Making Music Notation Easier for Children

Music notation is a complex writing system that should be simplified in a similar way that children’s books are simplified. Children’s books have large font, simple sentence structure, common vocabulary, few types of punctuation, and so on.

Music notation for children should be similar. This doesn’t mean that children should only play open strings or just a few notes. They should play songs with a clear melody. But easy music does not actually address the complexity of notation.

Children seem to ignore the notation they don’t recognize or understand, so removing notation that they ignore might help them. The music will be less cluttered, and there will be fewer markings to confuse them.

Some things I have noticed as a teacher:

  • children sometimes mistake stems with bar lines
  • children ignore notation that means nothing to them, especially more abstract concepts
    • key signatures and time signatures mean little if anything to them – the concepts are too abstract
  • note names can be confusing
    • C4 and C3 are both C, but they are different notes
    • E natural, E sharp, and E flat are not the same even though they share the same space or line on the staff
  • too much information teaches children to ignore what they see on the page…what a horrible habit to encourage!

Some ideas I would like to test:

  • large font: 12mm staff size
  • letters in the noteheads so that they can quickly identify the name of the note
    • this also draws the eyes to the notehead rather than a fingering outside the staff
  • avoid notes with flags, at least in the beginning
    • rewrite music and try to stick to whole notes through quarter notes
  • no bar lines – this will need careful engraving so that the music is still legible
    • commas might be a helpful way to show the phrases – this also eliminates the need to explain why the pickup of one measure musically belongs to the next measure
  • avoid ledger lines when possible
    • write and arrange music for the middle strings and then practice transposing by ear for the other strings, at least at first
  • avoid key signatures – they are frequently ignored and children forget the rules for how they apply
    • write the accidentals directly in the music
  • avoid fingerings in the music
    • lay out the fingerings in an easily accessible chart that they can reference
    • fingerings can always be penciled in if necessary

Here is a mockup of what this might look like with Twinkle Twinkle Little Star.

:page_facing_up: Mobile users: there are pictures further down for easier viewing.

Simple notation mockup_2022-03-31.pdf (22.6 KB)

I decided to keep the bass clef. It’s a simple enough symbol to explain: “That spiral at the beginning tells us that the music is for people or instruments with low voices.”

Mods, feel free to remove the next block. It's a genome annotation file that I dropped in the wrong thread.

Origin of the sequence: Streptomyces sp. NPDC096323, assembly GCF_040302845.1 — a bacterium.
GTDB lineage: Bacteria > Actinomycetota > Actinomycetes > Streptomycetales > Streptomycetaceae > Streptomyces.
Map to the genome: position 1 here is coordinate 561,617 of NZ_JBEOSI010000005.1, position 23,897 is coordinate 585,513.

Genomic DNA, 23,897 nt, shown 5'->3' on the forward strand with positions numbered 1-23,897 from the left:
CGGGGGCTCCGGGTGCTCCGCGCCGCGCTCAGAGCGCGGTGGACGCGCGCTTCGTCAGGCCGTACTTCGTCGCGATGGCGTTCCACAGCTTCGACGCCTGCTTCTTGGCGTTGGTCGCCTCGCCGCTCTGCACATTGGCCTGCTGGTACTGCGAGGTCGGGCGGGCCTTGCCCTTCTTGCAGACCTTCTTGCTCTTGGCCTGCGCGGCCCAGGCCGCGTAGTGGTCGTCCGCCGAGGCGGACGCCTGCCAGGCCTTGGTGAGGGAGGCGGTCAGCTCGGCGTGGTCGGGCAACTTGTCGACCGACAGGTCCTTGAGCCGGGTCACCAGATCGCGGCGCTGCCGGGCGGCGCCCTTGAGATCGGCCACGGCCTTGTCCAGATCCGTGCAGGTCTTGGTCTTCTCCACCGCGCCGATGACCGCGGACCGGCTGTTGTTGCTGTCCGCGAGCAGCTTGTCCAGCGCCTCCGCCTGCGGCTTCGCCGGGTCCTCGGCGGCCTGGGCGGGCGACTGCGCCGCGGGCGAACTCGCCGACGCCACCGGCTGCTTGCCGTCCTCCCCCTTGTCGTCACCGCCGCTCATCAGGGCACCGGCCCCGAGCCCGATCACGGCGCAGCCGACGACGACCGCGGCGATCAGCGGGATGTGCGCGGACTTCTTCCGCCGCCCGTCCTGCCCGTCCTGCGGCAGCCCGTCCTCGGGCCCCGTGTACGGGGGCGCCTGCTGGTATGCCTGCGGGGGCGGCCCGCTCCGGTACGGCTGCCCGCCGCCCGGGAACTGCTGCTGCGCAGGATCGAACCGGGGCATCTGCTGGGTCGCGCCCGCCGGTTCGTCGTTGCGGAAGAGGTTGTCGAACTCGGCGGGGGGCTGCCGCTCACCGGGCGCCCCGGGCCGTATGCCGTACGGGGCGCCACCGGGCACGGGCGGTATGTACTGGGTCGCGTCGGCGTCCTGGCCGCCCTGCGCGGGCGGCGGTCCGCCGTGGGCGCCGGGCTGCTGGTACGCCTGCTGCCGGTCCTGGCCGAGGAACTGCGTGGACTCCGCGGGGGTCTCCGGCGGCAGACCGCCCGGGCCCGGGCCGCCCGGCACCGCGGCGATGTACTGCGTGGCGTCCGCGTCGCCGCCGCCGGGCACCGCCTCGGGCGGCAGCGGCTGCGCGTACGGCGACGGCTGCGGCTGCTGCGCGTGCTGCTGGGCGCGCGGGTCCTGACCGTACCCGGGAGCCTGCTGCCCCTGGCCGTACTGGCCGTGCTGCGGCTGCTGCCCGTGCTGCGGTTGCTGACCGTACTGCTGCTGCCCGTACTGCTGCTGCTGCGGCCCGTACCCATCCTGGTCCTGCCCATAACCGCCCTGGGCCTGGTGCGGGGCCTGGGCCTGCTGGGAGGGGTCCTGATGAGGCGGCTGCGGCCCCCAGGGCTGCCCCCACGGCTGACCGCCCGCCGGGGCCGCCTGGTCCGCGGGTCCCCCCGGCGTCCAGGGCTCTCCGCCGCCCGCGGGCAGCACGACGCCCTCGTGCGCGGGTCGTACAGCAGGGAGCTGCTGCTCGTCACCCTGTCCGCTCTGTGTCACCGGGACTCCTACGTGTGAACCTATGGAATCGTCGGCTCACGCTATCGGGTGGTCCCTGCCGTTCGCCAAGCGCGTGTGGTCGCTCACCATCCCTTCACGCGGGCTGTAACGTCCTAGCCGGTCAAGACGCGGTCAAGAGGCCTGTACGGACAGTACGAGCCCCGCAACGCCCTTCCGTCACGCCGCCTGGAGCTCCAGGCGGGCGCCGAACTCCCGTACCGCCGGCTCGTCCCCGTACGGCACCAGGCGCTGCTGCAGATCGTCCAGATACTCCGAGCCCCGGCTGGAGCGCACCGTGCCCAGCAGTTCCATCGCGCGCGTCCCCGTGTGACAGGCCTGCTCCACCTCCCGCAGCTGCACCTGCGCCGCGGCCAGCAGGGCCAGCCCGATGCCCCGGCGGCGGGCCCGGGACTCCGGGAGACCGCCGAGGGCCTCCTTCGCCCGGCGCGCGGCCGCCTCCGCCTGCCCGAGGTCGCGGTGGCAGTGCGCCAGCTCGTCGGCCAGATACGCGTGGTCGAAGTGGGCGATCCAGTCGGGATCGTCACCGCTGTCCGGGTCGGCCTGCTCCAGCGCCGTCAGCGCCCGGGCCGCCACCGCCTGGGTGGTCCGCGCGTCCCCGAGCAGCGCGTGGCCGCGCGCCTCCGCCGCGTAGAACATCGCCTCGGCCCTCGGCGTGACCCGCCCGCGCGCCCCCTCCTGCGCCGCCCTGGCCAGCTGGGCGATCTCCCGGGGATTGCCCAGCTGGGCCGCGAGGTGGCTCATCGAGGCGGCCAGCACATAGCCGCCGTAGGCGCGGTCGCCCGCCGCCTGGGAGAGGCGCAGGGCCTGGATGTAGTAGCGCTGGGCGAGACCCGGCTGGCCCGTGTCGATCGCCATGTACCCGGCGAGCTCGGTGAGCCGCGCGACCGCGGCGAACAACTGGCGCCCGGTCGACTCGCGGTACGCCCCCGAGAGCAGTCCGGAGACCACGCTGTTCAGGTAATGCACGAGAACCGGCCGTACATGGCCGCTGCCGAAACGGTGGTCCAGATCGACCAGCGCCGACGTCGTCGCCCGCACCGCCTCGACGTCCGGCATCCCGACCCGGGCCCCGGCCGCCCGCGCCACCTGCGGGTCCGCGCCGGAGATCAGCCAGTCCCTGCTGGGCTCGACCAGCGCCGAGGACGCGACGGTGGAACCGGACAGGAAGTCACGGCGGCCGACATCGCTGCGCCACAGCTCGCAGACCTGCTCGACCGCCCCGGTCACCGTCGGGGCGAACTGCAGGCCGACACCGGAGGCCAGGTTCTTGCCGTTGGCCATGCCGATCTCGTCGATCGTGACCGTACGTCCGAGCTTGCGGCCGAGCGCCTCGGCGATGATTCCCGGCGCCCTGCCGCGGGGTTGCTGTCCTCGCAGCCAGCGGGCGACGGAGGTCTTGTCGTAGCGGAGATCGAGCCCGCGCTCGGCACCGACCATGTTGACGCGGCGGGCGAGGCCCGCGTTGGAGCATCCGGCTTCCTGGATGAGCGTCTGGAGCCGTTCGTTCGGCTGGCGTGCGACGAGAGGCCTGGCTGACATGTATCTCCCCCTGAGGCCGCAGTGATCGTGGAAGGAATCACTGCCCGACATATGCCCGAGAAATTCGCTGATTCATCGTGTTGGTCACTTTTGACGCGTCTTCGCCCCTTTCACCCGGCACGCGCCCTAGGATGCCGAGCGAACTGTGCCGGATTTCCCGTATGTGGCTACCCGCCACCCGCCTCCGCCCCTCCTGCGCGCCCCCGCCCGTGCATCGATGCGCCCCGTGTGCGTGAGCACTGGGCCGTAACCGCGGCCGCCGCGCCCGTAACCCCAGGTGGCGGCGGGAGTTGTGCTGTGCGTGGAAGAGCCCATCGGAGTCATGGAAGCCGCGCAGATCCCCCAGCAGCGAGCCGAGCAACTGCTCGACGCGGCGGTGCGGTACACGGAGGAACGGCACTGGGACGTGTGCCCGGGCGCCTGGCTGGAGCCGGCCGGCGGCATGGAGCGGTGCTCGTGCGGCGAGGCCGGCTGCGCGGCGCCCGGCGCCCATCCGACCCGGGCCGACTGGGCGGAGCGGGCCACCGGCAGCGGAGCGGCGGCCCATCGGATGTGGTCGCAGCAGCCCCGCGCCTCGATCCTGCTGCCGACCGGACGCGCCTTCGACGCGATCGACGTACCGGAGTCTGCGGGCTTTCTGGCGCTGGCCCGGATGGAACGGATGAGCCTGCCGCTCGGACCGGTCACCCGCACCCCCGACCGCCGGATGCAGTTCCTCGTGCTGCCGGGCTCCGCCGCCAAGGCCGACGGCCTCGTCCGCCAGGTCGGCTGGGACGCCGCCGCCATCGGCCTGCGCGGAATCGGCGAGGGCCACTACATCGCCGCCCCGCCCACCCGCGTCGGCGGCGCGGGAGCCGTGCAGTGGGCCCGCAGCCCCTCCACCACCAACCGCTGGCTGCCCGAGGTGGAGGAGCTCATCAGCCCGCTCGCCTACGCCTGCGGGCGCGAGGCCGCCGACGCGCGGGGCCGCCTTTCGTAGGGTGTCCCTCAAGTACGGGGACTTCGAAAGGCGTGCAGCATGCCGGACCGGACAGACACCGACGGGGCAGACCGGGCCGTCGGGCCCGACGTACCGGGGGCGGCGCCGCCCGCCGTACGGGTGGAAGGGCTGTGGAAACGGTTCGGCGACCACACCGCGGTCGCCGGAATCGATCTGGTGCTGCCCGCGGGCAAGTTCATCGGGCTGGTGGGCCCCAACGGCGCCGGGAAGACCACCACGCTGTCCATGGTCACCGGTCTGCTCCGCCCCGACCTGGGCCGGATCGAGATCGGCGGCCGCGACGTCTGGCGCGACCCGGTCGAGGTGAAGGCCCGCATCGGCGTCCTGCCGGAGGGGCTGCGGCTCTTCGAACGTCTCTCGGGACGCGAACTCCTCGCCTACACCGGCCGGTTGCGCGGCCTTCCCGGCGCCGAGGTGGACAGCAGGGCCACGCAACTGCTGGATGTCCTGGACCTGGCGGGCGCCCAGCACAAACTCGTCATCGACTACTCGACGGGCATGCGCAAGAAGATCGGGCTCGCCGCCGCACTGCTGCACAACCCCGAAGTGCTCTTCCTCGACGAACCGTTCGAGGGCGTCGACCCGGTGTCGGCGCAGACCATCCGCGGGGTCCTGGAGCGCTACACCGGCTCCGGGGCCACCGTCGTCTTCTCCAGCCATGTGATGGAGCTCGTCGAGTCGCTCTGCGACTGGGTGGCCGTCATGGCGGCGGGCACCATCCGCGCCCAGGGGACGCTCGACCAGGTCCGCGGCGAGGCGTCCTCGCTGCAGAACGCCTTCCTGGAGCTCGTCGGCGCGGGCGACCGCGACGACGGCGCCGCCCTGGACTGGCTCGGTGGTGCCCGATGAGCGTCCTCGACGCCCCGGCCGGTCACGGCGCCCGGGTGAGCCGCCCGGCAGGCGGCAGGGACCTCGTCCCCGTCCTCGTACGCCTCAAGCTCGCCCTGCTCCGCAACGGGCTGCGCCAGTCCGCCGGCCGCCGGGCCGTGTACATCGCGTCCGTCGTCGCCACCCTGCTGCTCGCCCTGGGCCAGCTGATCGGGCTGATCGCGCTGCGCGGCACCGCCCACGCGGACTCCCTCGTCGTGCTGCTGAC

It’s pretty weird for a trained musician to look at the music, as it’s missing a lot of what we are used to reading. But I think for a beginner it would be helpful.

There is a natural gap in between the half phrases. Engraving rules space notes based on their rhythmic value, and a lot of beginner songs have longer notes or rests at the end of phrases. So I expect that there will be enough visual space to help separate phrases. This can always be adjusted manually to help make it clearer if necessary.

The space between the half phrases would almost certainly mean more to a child over explaining 4/4 time and that the first two measures are a half phrase and the second two measures complete the phrase. One could even sing it to the student and then pencil in commas and periods to help relate the music to them.

The only bar line I left in is the one at the end. It’s visually distinct, so I’m not worried about students confusing stems with it. It would also be a nice way to introduce the concept of a bar line to a young student, and the only explanation it needs is, “This marks the end of the song.”

I put two reference charts at the bottom of the page. This way the student can easily find what the fingering should be, but they can’t rely on the fingerings to read the music. Their eyes are always drawn to the notehead.

Here is a comparison of Twinkle Twinkle Little Star from Suzuki and my mockup:

My first impression looking at the two is just how much easier it is to read the larger font size and how less cluttered the page is. Compared to the Suzuki version, there is much less information in the mockup:

  • no key signature or time signature
  • no down-bow or up-bow markings
  • no dynamics
  • no marcato text
  • no dots and dashes
  • no fingerings
  • no bar lines

That’s a lot of information the student won’t learn to ignore. Instead, they can focus on the music on the page and learning to be comfortable recognizing note names and rhythmic values.

My goal is to write several songs like this so that I can try testing it with new students next school year.

1 Like

Interesting read! Please make an update in the feature about how it seems to work for your students! :slight_smile: